Blue Bullets get an A for effort

RYAN PYETTE -- London Free Press

, Last Updated: 7:40 AM ET

When you watch the Tokyo University Blue Bullets play field lacrosse for the first time, you can't help but notice their enthusiasm for the game.

It might not always be the first thing you see -- those are giant golden teapots being used to fill the team water bottles and the players do have nicknames like "Bamboooo" taped on the back of their helmets. But the cheery goodwill and spirited competition, it's definitely there.

"We lack some of the technical points of the game," said Tohru Hayashi, Bullets' first-year head coach. "But we're happy with the way lacrosse has been growing in Japan. People are noticing it being played. All of the universities have a team, so the college division is strong. There are tournaments to enter. We practise all year and there are enough games for us to play."

Sprinting like the Skinkansen (Japanese bullet trains), Tokyo University beat Team Ireland 6-2 yesterday afternoon and are among the class teams of the men's open division in the World Lacrosse Festival at North London Athletic Fields.

"We didn't know anything about the divisions here and which one we should enter before we got here," Hayashi said. "We're a university team with players aged 20 to about 22 years old. We're doing pretty well so far."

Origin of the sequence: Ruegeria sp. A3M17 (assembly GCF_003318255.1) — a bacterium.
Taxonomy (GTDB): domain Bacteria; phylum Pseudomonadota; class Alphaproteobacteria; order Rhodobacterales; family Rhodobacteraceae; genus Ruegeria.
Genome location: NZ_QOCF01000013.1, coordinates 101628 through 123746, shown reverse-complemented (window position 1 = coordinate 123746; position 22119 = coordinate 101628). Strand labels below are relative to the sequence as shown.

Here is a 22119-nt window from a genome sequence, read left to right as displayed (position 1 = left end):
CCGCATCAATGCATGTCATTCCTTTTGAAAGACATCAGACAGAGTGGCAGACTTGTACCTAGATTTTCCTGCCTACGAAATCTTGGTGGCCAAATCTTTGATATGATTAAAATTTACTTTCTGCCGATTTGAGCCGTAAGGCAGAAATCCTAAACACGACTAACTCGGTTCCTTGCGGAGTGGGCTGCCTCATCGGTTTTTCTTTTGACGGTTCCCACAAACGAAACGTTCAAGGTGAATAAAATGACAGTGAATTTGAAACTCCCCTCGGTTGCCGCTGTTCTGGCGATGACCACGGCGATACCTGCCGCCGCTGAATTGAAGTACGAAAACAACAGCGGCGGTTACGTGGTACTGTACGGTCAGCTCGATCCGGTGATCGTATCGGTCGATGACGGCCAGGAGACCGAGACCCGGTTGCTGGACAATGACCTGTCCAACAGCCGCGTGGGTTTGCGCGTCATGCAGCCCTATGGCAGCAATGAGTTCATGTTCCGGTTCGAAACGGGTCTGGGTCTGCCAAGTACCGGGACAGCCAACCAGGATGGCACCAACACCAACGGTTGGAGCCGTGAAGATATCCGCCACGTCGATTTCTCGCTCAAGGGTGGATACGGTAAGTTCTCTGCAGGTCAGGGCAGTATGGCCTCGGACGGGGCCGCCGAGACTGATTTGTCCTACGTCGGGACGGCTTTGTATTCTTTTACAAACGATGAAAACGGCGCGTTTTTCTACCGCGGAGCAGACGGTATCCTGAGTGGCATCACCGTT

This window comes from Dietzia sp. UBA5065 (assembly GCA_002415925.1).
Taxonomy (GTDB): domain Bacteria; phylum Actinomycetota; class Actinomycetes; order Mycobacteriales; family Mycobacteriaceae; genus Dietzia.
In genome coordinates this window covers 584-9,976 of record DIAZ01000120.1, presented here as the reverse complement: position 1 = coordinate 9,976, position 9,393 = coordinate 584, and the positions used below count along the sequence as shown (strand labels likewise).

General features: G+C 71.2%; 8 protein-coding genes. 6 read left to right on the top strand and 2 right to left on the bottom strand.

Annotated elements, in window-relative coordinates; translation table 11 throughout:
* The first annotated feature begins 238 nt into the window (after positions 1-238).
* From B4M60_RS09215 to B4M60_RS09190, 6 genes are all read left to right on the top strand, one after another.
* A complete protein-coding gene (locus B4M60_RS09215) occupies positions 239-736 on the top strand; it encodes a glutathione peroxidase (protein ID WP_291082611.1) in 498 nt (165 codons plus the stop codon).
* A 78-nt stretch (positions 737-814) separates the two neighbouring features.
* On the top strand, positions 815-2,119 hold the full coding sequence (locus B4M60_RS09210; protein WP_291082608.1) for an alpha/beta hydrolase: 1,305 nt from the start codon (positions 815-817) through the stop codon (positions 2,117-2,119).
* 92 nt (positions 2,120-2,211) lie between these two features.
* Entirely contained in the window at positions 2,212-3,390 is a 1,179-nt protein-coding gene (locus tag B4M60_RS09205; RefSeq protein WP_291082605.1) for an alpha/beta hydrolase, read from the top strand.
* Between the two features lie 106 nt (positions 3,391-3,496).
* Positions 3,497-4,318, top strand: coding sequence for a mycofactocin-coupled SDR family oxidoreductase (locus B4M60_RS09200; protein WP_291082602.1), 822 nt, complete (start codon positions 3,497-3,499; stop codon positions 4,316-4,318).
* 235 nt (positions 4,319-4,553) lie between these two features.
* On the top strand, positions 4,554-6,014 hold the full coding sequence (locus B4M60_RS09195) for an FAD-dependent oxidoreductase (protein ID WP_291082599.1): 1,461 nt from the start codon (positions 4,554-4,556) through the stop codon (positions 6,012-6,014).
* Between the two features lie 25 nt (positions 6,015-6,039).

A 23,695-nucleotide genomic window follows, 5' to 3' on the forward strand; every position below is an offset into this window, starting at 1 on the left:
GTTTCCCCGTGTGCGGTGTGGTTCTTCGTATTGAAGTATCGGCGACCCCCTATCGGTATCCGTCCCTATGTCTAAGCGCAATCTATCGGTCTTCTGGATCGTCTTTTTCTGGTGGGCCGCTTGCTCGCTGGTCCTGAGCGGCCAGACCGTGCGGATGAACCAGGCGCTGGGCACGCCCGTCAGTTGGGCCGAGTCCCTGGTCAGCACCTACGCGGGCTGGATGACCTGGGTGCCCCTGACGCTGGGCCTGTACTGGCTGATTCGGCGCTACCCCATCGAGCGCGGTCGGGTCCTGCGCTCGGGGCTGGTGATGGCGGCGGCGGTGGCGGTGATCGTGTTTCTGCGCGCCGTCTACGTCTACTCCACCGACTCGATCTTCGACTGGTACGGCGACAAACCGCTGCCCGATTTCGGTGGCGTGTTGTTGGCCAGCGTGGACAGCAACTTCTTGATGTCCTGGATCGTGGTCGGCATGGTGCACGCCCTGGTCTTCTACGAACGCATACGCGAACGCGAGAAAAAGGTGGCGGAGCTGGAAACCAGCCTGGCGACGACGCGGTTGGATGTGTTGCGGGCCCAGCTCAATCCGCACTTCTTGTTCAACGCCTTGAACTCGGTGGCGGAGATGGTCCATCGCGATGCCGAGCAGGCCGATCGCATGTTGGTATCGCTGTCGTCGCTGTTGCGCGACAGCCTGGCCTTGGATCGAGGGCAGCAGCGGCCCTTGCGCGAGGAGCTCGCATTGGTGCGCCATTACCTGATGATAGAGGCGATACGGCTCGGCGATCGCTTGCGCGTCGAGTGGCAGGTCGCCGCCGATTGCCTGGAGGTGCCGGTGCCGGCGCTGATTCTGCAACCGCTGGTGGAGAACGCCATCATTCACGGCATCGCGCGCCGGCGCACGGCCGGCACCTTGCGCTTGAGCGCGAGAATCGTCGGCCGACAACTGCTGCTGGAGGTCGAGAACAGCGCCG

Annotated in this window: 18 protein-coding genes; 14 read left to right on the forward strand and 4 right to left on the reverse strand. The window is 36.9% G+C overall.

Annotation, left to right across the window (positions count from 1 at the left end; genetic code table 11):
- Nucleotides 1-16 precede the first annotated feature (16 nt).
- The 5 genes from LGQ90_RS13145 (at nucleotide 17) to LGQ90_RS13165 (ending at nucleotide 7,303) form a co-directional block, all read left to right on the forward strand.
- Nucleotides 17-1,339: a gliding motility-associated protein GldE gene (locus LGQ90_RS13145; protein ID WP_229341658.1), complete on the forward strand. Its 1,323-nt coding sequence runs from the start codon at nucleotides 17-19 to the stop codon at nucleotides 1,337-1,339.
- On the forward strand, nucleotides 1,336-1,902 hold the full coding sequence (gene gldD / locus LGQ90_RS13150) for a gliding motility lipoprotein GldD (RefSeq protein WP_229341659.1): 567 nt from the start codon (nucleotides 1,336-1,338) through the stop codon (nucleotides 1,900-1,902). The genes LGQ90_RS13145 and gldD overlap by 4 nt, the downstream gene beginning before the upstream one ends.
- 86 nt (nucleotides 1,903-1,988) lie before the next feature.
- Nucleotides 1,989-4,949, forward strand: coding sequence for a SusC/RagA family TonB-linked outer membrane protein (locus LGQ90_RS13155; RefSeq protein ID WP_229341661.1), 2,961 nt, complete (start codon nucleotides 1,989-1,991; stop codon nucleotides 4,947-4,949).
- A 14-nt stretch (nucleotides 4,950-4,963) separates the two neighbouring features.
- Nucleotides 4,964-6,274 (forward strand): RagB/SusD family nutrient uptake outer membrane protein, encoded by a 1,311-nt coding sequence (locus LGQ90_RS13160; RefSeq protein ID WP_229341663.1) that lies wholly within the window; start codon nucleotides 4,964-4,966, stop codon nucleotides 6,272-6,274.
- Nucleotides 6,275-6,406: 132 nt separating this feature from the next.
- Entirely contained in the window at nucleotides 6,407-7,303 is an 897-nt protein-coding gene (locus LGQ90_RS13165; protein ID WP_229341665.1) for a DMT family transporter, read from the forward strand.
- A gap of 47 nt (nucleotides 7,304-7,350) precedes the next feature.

The Tokyo boys are a long way from home, but the long trip was partly funded by the team's old boys group, or alumni, who threw in some cash to send the team.

"I played on the team when I went to Tokyo University, so I'm one of them (old boys) now," Hayashi said.

Almost on cue, the head coach showed he still owned some of his lightning-quick hand-eye co-ordination by saving a distracted reporter from an errant ball flying right at his head.

Before Finland rolled into London this week, Japan had been regarded as the country with the fastest-rising lacrosse program, following its national team's strong performance at the 2002 worlds in Australia. The game originated in the country 20 years ago during a cultural exchange between Keio University and United States college power Johns Hopkins University, which sent equipment overseas.

There are a handful of Japanese squads in the Festival portion, while Team Japan competed in the top division with Canada, the U.S. and Australia. Japan finished 0-5 in the Blue division and could drop to a lower bracket in 2010, but it wasn't due to a lack of effort or support from the Blue Bullet boys, who cheered on their countrymen during the preliminary round.

Hayashi is a graduate student studying to be a civil engineer, but he knows what is being built on the lacrosse field will have a lasting effect on Japan.

"It's good to see where the game is now and I think it should grow more. I think it will. We don't have a lot of clinics or camps right now, but hopefully that will come."


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